Add like
Add dislike
Add to saved papers

Hepatic inflammation and fibrosis are profiles related to mid-term mortality in biopsy-proven MASLD: A multicenter study in Japan.

AIMS: A multi-stakeholder consensus has proposed MASLD (metabolic dysfunction-associated steatotic liver disease). We aimed to investigate the pathological findings related to the mid-term mortality of patients with biopsy-proven MASLD in Japan.

METHODS: We enrolled 1349 patients with biopsy-proven MASLD. The observational period was 8010 person years. We evaluated independent factors associated with mortality in patients with MASLD by Cox regression analysis. We also investigated pathological profiles related to mortality in patients with MASLD using data-mining analysis.

RESULTS: The prevalence of MASH and stage 3/4 fibrosis was observed in 65.6% and 17.4%, respectively. Forty-five patients with MASLD died. Of these, liver-related events were the most common cause at 40% (n = 18), followed by extrahepatic malignancies at 26.7% (n = 12). Grade 2/3 lobular inflammation and stage 3/4 fibrosis had a 1.9-fold and 1.8-fold risk of mortality, respectively. In the decision-tree analysis, the profiles with the worst prognosis were characterised by Grade 2/3 hepatic inflammation, along with advanced ballooning (grade 1/2) and fibrosis (stage 3/4). This profile showed a mortality at 8.3%. Furthermore, the random forest analysis identified that hepatic fibrosis and inflammation were the first and second responsible factors for the mid-term prognosis of patients with MASLD.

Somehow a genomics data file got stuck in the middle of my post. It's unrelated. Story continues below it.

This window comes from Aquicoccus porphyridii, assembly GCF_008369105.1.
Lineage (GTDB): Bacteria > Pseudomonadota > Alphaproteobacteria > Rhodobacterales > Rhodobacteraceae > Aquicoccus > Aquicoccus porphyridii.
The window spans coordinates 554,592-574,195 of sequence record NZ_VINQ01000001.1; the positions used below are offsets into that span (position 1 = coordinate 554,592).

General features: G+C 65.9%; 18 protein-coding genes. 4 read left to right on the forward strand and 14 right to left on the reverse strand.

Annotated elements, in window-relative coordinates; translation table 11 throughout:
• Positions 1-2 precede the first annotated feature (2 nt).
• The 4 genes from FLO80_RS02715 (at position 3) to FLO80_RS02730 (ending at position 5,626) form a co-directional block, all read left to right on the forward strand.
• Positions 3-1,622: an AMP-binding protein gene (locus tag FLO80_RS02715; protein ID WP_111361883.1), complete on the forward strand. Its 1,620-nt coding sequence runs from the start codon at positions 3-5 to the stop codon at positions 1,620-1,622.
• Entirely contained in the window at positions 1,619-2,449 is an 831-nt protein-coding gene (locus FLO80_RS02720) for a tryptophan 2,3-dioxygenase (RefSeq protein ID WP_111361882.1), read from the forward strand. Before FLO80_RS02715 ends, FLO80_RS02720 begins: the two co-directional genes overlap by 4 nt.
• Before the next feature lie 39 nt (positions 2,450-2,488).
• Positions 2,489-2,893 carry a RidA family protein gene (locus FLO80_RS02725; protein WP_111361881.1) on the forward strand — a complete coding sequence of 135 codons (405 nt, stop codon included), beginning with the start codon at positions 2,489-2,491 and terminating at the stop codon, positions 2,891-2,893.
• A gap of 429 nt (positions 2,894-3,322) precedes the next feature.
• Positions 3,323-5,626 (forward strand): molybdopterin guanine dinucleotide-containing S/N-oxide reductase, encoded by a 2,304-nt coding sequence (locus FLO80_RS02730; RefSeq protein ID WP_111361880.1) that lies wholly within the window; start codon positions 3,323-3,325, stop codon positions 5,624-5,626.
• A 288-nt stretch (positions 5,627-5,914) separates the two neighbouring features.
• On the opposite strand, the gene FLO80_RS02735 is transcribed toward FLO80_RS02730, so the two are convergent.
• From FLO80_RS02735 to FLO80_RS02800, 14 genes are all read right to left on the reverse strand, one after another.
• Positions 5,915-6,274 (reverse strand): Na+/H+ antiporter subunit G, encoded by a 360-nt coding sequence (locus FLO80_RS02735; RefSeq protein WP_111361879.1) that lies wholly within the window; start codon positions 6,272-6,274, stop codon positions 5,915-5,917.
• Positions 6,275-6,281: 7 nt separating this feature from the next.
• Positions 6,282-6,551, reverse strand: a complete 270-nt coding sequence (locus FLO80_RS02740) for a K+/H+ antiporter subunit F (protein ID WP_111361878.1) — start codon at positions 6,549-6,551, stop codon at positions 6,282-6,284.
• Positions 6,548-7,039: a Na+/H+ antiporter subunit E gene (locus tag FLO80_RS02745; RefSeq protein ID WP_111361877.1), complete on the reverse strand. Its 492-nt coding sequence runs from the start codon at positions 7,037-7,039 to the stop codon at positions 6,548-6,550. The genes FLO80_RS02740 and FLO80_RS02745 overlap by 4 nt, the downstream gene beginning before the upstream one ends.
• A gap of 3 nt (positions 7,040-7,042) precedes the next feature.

CONCLUSIONS: In patients with biopsy-proven MASLD, the prevalence of MASH and advanced fibrosis was approximately 65% and 20%, respectively. The leading cause of mortality was liver-related events. Hepatic inflammation and fibrosis were significant factors influencing mid-term mortality. These findings highlight the importance of targeting inflammation and fibrosis in the management of patients with MASLD.

Full text links

We have located links that may give you full text access.
Can't access the paper?
Try logging in through your university/institutional subscription. For a smoother one-click institutional access experience, please use our mobile app.

Related Resources

For the best experience, use the Read mobile app

Mobile app image

Get seemless 1-tap access through your institution/university

For the best experience, use the Read mobile app

All material on this website is protected by copyright, Copyright © 1994-2024 by WebMD LLC.
This website also contains material copyrighted by 3rd parties.

By using this service, you agree to our terms of use and privacy policy.

Your Privacy Choices Toggle icon

You can now claim free CME credits for this literature searchClaim now

Get seemless 1-tap access through your institution/university

For the best experience, use the Read mobile app